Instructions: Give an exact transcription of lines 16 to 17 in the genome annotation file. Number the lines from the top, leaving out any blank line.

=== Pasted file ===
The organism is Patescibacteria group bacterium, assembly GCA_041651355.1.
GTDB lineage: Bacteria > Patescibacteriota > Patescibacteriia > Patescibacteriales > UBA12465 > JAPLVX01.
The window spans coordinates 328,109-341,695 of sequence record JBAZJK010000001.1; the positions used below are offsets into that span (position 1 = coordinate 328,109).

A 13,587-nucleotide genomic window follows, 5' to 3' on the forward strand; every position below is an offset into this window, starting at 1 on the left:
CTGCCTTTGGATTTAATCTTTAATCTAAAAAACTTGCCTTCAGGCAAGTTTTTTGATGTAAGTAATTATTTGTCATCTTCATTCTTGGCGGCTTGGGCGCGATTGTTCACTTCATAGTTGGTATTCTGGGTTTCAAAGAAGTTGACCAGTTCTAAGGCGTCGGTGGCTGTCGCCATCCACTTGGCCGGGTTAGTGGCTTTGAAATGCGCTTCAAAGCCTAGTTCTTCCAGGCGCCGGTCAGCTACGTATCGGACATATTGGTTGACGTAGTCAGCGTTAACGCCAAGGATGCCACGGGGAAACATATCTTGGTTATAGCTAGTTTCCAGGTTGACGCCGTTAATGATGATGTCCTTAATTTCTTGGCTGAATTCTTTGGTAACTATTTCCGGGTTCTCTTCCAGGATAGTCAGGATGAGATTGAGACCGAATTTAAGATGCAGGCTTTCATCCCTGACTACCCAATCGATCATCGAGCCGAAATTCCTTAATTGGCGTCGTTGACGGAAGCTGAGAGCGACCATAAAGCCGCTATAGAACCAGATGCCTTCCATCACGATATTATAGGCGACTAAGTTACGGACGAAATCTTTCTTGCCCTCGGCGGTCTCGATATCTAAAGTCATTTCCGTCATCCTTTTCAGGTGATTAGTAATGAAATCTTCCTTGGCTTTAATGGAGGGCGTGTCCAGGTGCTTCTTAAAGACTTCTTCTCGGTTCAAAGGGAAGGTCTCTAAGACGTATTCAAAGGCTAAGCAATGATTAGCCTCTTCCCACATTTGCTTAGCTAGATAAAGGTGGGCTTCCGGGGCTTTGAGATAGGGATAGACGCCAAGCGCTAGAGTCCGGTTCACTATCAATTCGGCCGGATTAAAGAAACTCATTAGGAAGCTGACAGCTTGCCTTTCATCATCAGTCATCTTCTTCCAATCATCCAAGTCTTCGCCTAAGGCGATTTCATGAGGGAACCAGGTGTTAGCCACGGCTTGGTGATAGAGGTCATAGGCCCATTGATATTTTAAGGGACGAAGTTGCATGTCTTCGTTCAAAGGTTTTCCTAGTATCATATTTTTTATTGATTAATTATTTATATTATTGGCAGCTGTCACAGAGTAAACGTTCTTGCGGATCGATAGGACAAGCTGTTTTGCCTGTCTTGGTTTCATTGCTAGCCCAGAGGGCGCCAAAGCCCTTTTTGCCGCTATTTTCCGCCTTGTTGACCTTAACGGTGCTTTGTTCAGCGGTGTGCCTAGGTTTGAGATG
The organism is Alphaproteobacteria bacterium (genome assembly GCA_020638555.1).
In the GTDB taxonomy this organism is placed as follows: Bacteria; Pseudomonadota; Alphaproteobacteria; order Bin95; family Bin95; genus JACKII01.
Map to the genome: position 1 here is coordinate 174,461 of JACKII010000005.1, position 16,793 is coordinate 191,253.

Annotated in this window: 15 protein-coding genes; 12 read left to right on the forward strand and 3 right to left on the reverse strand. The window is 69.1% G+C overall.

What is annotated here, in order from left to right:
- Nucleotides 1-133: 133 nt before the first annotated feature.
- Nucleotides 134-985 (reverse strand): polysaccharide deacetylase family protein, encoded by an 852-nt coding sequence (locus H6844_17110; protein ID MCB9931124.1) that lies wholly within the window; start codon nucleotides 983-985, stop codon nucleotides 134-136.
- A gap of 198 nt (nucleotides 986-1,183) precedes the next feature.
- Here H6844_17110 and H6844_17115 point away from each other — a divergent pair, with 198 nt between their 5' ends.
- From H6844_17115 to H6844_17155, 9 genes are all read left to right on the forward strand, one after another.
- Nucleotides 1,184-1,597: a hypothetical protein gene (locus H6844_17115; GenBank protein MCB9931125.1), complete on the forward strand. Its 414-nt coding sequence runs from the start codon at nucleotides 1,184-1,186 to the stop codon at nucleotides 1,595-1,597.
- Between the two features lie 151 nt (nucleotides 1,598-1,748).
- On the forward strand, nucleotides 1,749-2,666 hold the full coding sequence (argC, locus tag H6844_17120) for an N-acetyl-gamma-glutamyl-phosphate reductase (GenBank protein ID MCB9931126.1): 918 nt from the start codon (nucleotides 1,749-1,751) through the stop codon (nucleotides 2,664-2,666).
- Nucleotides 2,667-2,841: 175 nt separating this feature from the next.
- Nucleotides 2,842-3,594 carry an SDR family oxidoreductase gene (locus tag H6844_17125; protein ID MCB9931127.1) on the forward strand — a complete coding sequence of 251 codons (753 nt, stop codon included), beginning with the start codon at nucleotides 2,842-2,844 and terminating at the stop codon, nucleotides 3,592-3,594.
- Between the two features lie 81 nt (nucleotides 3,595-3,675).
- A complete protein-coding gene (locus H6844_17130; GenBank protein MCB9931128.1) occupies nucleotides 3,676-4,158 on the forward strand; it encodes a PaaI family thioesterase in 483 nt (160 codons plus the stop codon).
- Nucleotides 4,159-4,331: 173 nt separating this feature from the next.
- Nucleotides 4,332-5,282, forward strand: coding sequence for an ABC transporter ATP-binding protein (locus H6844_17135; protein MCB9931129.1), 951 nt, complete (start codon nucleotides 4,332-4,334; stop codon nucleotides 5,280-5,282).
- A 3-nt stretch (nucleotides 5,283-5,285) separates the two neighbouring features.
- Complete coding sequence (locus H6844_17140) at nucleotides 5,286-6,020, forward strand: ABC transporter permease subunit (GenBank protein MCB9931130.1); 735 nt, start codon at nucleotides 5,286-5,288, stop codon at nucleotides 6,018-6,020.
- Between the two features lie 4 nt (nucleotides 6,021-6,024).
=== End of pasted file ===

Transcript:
- Nucleotides 1,184-1,597: a hypothetical protein gene (locus H6844_17115; GenBank protein MCB9931125.1), complete on the forward strand. Its 414-nt coding sequence runs from the start codon at nucleotides 1,184-1,186 to the stop codon at nucleotides 1,595-1,597.
- Between the two features lie 151 nt (nucleotides 1,598-1,748).